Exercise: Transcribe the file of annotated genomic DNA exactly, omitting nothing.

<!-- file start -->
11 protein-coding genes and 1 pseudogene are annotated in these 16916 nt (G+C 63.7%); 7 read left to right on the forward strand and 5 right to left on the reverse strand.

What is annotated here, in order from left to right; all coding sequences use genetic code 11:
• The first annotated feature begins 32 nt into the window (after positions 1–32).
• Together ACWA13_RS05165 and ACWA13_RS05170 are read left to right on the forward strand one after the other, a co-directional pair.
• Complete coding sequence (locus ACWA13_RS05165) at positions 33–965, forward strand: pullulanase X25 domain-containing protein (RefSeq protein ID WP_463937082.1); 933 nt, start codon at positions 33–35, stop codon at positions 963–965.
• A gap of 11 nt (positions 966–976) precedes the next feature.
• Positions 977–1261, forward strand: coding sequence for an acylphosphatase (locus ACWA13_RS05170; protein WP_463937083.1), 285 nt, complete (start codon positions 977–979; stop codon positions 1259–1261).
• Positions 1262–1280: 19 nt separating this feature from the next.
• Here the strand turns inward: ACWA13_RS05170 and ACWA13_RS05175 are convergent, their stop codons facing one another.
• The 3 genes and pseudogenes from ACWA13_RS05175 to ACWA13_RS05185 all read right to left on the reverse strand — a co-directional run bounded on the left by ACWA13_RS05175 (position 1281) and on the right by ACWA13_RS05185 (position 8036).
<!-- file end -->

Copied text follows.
11 protein-coding genes and 1 pseudogene are annotated in these 16916 nt (G+C 63.7%); 7 read left to right on the forward strand and 5 right to left on the reverse strand.

What is annotated here, in order from left to right; all coding sequences use genetic code 11:
• The first annotated feature begins 32 nt into the window (after positions 1–32).
• Together ACWA13_RS05165 and ACWA13_RS05170 are read left to right on the forward strand one after the other, a co-directional pair.
• Complete coding sequence (locus ACWA13_RS05165) at positions 33–965, forward strand: pullulanase X25 domain-containing protein (RefSeq protein ID WP_463937082.1); 933 nt, start codon at positions 33–35, stop codon at positions 963–965.
• A gap of 11 nt (positions 966–976) precedes the next feature.
• Positions 977–1261, forward strand: coding sequence for an acylphosphatase (locus ACWA13_RS05170; protein WP_463937083.1), 285 nt, complete (start codon positions 977–979; stop codon positions 1259–1261).
• Positions 1262–1280: 19 nt separating this feature from the next.
• Here the strand turns inward: ACWA13_RS05170 and ACWA13_RS05175 are convergent, their stop codons facing one another.
• The 3 genes and pseudogenes from ACWA13_RS05175 to ACWA13_RS05185 all read right to left on the reverse strand — a co-directional run bounded on the left by ACWA13_RS05175 (position 1281) and on the right by ACWA13_RS05185 (position 8036).